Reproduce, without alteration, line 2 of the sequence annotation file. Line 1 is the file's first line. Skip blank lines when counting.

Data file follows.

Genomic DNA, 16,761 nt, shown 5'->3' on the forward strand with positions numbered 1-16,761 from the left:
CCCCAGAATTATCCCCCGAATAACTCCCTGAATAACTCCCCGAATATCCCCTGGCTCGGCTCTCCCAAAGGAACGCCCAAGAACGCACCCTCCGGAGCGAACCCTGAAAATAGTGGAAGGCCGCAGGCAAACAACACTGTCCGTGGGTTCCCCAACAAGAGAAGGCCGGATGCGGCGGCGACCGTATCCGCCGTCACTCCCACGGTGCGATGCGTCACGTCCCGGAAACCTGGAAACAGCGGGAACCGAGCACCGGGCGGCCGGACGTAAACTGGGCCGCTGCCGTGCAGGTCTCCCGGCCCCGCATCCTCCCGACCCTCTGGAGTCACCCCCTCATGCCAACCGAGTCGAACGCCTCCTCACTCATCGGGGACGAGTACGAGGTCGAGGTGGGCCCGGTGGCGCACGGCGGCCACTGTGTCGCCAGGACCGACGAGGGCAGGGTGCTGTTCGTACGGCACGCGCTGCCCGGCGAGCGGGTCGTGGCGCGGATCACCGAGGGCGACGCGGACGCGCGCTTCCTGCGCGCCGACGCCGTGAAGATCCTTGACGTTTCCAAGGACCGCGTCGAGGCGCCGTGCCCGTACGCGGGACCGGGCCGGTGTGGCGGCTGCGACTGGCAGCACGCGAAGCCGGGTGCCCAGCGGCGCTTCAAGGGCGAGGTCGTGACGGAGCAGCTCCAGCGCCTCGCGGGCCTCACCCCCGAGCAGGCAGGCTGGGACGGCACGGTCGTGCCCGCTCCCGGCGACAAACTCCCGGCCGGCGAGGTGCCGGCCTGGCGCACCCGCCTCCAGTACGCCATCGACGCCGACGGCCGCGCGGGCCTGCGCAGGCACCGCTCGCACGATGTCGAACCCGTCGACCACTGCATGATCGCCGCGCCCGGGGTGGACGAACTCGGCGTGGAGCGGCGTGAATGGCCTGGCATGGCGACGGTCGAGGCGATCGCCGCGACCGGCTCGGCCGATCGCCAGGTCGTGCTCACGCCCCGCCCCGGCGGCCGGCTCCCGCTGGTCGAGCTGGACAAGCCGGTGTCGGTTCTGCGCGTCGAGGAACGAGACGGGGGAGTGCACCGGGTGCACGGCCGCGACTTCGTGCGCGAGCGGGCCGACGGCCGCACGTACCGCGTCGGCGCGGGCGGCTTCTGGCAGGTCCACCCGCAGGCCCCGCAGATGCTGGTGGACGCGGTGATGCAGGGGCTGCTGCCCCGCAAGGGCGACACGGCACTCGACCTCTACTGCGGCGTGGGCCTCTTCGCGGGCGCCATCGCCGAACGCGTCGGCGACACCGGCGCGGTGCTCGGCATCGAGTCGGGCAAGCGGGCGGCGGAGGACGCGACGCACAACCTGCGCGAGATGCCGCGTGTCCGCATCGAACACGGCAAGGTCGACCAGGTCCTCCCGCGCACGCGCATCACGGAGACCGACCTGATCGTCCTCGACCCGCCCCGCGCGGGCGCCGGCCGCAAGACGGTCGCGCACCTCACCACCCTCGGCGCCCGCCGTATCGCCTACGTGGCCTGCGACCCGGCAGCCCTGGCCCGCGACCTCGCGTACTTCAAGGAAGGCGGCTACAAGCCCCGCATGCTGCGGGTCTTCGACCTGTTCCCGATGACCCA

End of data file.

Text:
CCCCAGAATTATCCCCCGAATAACTCCCTGAATAACTCCCCGAATATCCCCTGGCTCGGCTCTCCCAAAGGAACGCCCAAGAACGCACCCTCCGGAGCGAACCCTGAAAATAGTGGAAGGCCGCAGGCAAACAACACTGTCCGTGGGTTCCCCAACAAGAGAAGGCCGGATGCGGCGGCGACCGTATCCGCCGTCACTCCCACGGTGCGATGCGTCACGTCCCGGAAACCTGGAAACAGCGGGAACCGAGCACCGGGCGGCCGGACGTAAACTGGGCCGCTGCCGTGCAGGTCTCCCGGCCCCGCATCCTCCCGACCCTCTGGAGTCACCCCCTCATGCCAACCGAGTCGAACGCCTCCTCACTCATCGGGGACGAGTACGAGGTCGAGGTGGGCCCGGTGGCGCACGGCGGCCACTGTGTCGCCAGGACCGACGAGGGCAGGGTGCTGTTCGTACGGCACGCGCTGCCCGGCGAGCGGGTCGTGGCGCGGATCACCGAGGGCGACGCGGACGCGCGCTTCCTGCGCGCCGACGCCGTGAAGATCCTTGACGTTTCCAAGGACCGCGTCGAGGCGCCGTGCCCGTACGCGGGACCGGGCCGGTGTGGCGGCTGCGACTGGCAGCACGCGAAGCCGGGTGCCCAGCGGCGCTTCAAGGGCGAGGTCGTGACGGAGCAGCTCCAGCGCCTCGCGGGCCTCACCCCCGAGCAGGCAGGCTGGGACGGCACGGTCGTGCCCGCTCCCGGCGACAAACTCCCGGCCGGCGAGGTGCCGGCCTGGCGCACCCGCCTCCAGTACGCCATCGACGCCGACGGCCGCGCGGGCCTGCGCAGGCACCGCTCGCACGATGTCGAACCCGTCGACCACTGCATGATCGCCGCGCCCGGGGTGGACGAACTCGGCGTGGAGCGGCGTGAATGGCCTGGCATGGCGACGGTCGAGGCGATCGCCGCGACCGGCTCGGCCGATCGCCAGGTCGTGCTCACGCCCCGCCCCGGCGGCCGGCTCCCGCTGGTCGAGCTGGACAAGCCGGTGTCGGTTCTGCGCGTCGAGGAACGAGACGGGGGAGTGCACCGGGTGCACGGCCGCGACTTCGTGCGCGAGCGGGCCGACGGCCGCACGTACCGCGTCGGCGCGGGCGGCTTCTGGCAGGTCCACCCGCAGGCCCCGCAGATGCTGGTGGACGCGGTGATGCAGGGGCTGCTGCCCCGCAAGGGCGACACGGCACTCGACCTCTACTGCGGCGTGGGCCTCTTCGCGGGCGCCATCGCCGAACGCGTCGGCGACACCGGCGCGGTGCTCGGCATCGAGTCGGGCAAGCGGGCGGCGGAGGACGCGACGCACAACCTGCGCGAGATGCCGCGTGTCCGCATCGAACACGGCAAGGTCGACCAGGTCCTCCCGCGCACGCGCATCACGGAGACCGACCTGATCGTCCTCGACCCGCCCCGCGCGGGCGCCGGCCGCAAGACGGTCGCGCACCTCACCACCCTCGGCGCCCGCCGTATCGCCTACGTGGCCTGCGACCCGGCAGCCCTGGCCCGCGACCTCGCGTACTTCAAGGAAGGCGGCTACAAGCCCCGCATGCTGCGGGTCTTCGACCTGTTCCCGATGACCCA